MTV Video Music Awards live performance reviews: Kanye West, Taylor Swift, Green Day and more
The MTV Video Music Awards are set to feature performances from the likes of Janet Jackson, Taylor Swift, Lady Gaga and more. Pop & Hiss presents somewhat instant reviews of all the performances at the show -- typos and all.
1. Janet Jackson's tribute to Michael Jackson. Madonna opens the show as a surprise guest, telling an extended story about having dinner with Jackson, as well as revealing her thoughts on the pop star. The crowd stands as Madonna, in a slick black outfit, drops a bevy of personal details into her speech about Michael. "I never had a mother, but he never had a childhood," Madonna observed. "When you never get to have something, you become obsessed by it." She notes that she and Michael were "not great friends," but talks of going to dinner and movie with him, and having to coax Michael into removing his sunglasses. She ends by saying, "My sons, age 9 and 4, are obsessed with Michael Jackson. There's a whole lot of crotch-grabbing and moonwalking going on in my house."
Then it cuts straight to a dance tribute, which may have been a lot fun if you were in Radio City. Our pals in New York insist it was brilliant live, in the audience. But on television, it just didn't translate. The live moves were professionally grand, and gave a wham-bang highlight of Jackson's career, But on the small screen, the moves were completely overshadowed by clips of Jackson's videos, including "Thriller" and "Bad." Janet wasn't seen until a few minutes in, when she came out for "Scream," her glitchy rock 'n' roll duet with Michael from 1995. She was fierce, fast and held back the tears, but it doesn't justify multiple days of hype, nor was it as clever as MTV's gloves-raining down on Manhattan videos. Madonna: A. The rest of the tribute: C+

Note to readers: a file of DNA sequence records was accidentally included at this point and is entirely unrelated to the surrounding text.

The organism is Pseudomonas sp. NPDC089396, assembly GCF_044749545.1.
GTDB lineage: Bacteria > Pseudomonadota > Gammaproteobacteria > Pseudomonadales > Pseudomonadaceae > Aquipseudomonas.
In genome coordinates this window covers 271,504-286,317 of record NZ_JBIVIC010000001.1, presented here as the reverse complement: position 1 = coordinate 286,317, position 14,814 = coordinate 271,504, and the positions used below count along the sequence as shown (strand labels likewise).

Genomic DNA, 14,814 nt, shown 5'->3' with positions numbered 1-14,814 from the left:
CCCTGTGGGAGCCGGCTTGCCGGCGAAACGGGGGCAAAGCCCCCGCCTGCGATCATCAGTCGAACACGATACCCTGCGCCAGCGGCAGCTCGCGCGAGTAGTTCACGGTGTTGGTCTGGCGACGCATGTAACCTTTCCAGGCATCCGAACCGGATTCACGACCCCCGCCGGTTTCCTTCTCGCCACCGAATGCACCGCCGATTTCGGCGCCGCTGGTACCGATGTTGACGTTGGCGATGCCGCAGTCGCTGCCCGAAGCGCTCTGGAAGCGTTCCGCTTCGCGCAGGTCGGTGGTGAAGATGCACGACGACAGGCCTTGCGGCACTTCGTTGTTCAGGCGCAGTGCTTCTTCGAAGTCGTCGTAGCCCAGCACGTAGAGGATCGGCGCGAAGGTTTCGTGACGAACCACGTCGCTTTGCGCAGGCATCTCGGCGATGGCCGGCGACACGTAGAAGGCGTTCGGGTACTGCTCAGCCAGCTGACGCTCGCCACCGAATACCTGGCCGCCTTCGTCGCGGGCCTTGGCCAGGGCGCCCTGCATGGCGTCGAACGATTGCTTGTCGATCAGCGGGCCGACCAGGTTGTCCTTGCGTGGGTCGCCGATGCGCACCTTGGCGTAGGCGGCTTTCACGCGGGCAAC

2. Katy Perry, "We Will Rock You." The pop star comes out to show off her rock 'n' roll side, covering the Queen classic for a few minutes. It's mainly a gratuitous intro for host-comedian Russell Brand, and not so much a performance. Her white circus outfit isn't as fun as her giant fruit props from last year, and it's a song that begs for crowd pandering. Perry's cover follows suit. D.
3. Kanye West interrupting Taylor Swift. After the Eminem/Bruno moment at the MTV Movie Awards, it’s hard to believe anything is not 100% scripted at these awards. So here’s what happened: Taylor Swift was a few seconds into her speech about how she was amazed that a country artist could win this award and Kanye jumped onstage, claiming that the award should have gone to Beyoncé. Taylor looked shocked, and Beyoncé didn’t look pleased, but it’s half-expected that Kanye make a bit of fool of himself at every award show. Usually he’s complaining about his own failure to win. The crowd booed, and Taylor awkwardly walked offstage. If it was scripted, Kanye as egotistical shtick gets an F. If it was spontaneous (unlikely), then Kanye’s continued fearlessness and recklessness -- however misguided it can sometimes be -- gets an A. But someone needs to persuade him to stop caring about awards, and he should never steal the spotlight from another artist.
Taylor Swift, “You Belong With Me.” Turning the New York City subway into a set piece, the country-lite pop star starts out in a station, playing the part of an acoustic singer-songwriter. But MTV doesn’t do subtlety, and Swift quickly ducks into a train filled with kids singing along to every word. Swift eventually comes running out onto the street to party atop a taxi cab, as the the people of New York get revenge on Kanye. This is Taylor’s year – make no mistake about it, and the massive crowd sing-along makes that clear. But pity the New York City commuters. B